Hope is the thing with feathers that perches in the soul and sings the tune without the words and never stops at all.
A classic reference to hope which has entered modern language is the concept that "Hope springs eternal" taken from Alexander Pope's Essay on Man, the phrase reading "Hope springs eternal in the human breast, Man never is, but always to be blest:" Another popular reference, "Hope is the thing with feathers," is from a poem by Emily Dickinson.
Hope can be used as an artistic plot device and is often a motivating force for change in dynamic characters. A commonly understood reference from western popular culture is the subtitle "A New Hope" from the original first installment (now considered Episode IV) in the Star Wars science fiction space opera. The subtitle refers to one of the lead characters, Luke Skywalker, who is expected in the future to allow good to triumph over evil within the plot of the films.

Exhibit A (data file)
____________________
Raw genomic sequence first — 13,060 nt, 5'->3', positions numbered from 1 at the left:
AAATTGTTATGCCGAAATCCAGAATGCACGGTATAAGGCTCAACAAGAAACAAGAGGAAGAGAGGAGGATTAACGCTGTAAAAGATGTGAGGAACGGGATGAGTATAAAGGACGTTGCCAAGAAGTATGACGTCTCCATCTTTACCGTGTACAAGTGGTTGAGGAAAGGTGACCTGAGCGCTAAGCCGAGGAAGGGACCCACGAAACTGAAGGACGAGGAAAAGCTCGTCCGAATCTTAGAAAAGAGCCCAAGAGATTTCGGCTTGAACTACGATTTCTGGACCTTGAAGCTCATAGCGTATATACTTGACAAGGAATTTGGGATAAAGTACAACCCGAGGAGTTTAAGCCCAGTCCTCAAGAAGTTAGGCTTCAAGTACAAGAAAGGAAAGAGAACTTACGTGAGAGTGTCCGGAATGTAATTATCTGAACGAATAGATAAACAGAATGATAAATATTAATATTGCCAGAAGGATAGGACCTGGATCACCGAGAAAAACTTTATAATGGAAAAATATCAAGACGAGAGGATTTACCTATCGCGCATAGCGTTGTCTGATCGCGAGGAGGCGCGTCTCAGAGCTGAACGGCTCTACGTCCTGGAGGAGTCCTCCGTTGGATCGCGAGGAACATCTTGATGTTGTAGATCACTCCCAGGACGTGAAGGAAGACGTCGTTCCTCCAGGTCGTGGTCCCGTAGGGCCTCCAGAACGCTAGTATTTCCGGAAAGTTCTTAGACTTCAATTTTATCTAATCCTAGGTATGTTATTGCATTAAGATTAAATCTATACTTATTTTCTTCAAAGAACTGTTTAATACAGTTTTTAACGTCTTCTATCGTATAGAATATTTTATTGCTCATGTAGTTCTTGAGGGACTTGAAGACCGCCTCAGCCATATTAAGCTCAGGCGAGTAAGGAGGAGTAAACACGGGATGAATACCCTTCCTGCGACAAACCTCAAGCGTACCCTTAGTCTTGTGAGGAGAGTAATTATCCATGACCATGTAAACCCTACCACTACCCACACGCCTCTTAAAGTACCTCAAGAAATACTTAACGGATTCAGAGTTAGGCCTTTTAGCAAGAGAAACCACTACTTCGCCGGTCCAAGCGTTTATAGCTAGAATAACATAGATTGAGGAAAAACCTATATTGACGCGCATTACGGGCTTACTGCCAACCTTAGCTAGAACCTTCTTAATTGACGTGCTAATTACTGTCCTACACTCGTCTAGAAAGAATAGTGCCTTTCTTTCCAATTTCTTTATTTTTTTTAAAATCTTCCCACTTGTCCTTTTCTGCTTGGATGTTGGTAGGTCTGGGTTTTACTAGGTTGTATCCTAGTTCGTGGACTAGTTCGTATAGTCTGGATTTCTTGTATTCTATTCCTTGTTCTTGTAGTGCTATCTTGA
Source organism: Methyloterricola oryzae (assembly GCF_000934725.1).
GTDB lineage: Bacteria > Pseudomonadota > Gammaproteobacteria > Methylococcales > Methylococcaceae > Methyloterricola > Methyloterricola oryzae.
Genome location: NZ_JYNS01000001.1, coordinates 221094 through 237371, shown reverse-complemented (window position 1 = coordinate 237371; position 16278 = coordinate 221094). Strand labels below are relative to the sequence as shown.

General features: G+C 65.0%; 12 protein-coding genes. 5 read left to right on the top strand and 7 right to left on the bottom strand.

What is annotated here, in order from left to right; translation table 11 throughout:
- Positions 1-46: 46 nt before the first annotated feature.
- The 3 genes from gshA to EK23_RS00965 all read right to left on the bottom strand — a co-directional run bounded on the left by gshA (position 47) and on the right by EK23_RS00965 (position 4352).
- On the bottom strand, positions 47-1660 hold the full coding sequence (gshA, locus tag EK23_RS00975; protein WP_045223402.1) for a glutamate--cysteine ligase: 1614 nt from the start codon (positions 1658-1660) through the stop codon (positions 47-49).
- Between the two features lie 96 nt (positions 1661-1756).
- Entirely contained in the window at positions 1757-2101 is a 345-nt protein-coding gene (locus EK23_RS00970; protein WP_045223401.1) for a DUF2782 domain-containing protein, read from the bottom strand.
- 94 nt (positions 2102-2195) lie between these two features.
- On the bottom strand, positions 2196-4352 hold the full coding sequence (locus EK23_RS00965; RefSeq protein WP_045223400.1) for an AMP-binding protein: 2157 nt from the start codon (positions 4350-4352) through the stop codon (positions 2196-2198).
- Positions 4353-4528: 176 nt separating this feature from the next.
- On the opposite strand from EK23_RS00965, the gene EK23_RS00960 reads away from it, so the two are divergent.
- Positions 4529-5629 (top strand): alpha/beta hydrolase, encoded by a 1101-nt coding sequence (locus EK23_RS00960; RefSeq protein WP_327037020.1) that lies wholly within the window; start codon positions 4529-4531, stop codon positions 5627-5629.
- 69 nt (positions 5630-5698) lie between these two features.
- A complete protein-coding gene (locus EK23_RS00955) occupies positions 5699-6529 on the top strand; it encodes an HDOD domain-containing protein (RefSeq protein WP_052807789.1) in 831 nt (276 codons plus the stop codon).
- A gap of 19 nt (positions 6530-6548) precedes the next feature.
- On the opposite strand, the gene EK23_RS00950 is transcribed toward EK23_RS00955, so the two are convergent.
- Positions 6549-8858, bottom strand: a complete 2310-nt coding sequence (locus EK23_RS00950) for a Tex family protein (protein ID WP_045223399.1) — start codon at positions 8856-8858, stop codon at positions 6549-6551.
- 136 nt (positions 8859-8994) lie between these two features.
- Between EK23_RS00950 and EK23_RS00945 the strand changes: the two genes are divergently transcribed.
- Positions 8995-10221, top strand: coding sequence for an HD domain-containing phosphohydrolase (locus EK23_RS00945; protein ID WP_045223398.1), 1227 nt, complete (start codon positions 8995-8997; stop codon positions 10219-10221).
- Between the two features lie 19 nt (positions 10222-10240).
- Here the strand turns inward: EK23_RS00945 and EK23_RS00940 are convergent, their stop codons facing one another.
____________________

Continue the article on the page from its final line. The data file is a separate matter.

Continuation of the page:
The swallow has been a symbol of hope, in Aesop's fables and numerous other historic literature. It symbolizes hope, in part because it is among the first birds to appear at the end of winter and the start of spring. Other symbols of hope include the anchor and the dove.
Elpis (Hope) appears in ancient Greek mythology with the story of Zeus and Prometheus. Prometheus stole fire from the god Zeus, which infuriated the supreme god. In turn, Zeus created a box that contained all manners of evil, unbeknownst to the receiver of the box. Pandora opened the box after being warned not to, and unleashed a multitude of harmful spirits that inflicted plagues, diseases, and illnesses on mankind. Spirits of greed, envy, hatred, mistrust, sorrow, anger, revenge, lust, and despair scattered far and wide looking for humans to torment. Inside the box, however, there was also an unreleased healing spirit named Hope. From ancient times, people have recognized that a spirit of hope had the power to heal afflictions and helps them bear times of great suffering, illnesses, disasters, loss, and pain caused by the malevolent spirits and events. In Hesiod's Works and Days, the personification of hope is named Elpis.